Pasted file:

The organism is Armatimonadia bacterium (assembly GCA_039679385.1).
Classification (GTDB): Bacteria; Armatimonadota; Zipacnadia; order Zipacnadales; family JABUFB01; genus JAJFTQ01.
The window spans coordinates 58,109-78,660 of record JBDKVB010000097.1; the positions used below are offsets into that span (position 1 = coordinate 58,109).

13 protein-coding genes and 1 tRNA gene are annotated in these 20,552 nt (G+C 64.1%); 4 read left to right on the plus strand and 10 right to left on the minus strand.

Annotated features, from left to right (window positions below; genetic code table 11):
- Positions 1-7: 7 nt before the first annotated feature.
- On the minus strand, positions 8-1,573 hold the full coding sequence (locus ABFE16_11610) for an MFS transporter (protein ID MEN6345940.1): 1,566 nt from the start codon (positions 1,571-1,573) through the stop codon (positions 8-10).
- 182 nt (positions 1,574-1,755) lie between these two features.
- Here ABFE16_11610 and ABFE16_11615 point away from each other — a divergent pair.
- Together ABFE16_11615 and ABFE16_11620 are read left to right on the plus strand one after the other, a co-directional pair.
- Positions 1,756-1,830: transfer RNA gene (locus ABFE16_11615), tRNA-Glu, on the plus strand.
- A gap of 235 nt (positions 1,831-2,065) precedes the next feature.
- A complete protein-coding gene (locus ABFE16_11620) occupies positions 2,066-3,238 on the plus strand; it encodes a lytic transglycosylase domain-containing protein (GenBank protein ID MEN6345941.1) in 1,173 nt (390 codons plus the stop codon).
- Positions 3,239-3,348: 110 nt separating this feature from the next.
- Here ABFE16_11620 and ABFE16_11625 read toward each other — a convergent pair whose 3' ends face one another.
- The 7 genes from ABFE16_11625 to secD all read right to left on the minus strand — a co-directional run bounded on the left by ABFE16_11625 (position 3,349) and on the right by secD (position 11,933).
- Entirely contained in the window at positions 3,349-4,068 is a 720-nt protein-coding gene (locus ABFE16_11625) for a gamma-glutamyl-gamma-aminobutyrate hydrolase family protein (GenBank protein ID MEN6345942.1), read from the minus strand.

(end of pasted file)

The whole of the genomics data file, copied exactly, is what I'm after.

The organism is Armatimonadia bacterium (assembly GCA_039679385.1).
Classification (GTDB): Bacteria; Armatimonadota; Zipacnadia; order Zipacnadales; family JABUFB01; genus JAJFTQ01.
The window spans coordinates 58,109-78,660 of record JBDKVB010000097.1; the positions used below are offsets into that span (position 1 = coordinate 58,109).

13 protein-coding genes and 1 tRNA gene are annotated in these 20,552 nt (G+C 64.1%); 4 read left to right on the plus strand and 10 right to left on the minus strand.

Annotated features, from left to right (window positions below; genetic code table 11):
- Positions 1-7: 7 nt before the first annotated feature.
- On the minus strand, positions 8-1,573 hold the full coding sequence (locus ABFE16_11610) for an MFS transporter (protein ID MEN6345940.1): 1,566 nt from the start codon (positions 1,571-1,573) through the stop codon (positions 8-10).
- 182 nt (positions 1,574-1,755) lie between these two features.
- Here ABFE16_11610 and ABFE16_11615 point away from each other — a divergent pair.
- Together ABFE16_11615 and ABFE16_11620 are read left to right on the plus strand one after the other, a co-directional pair.
- Positions 1,756-1,830: transfer RNA gene (locus ABFE16_11615), tRNA-Glu, on the plus strand.
- A gap of 235 nt (positions 1,831-2,065) precedes the next feature.
- A complete protein-coding gene (locus ABFE16_11620) occupies positions 2,066-3,238 on the plus strand; it encodes a lytic transglycosylase domain-containing protein (GenBank protein ID MEN6345941.1) in 1,173 nt (390 codons plus the stop codon).
- Positions 3,239-3,348: 110 nt separating this feature from the next.
- Here ABFE16_11620 and ABFE16_11625 read toward each other — a convergent pair whose 3' ends face one another.
- The 7 genes from ABFE16_11625 to secD all read right to left on the minus strand — a co-directional run bounded on the left by ABFE16_11625 (position 3,349) and on the right by secD (position 11,933).
- Entirely contained in the window at positions 3,349-4,068 is a 720-nt protein-coding gene (locus ABFE16_11625) for a gamma-glutamyl-gamma-aminobutyrate hydrolase family protein (GenBank protein ID MEN6345942.1), read from the minus strand.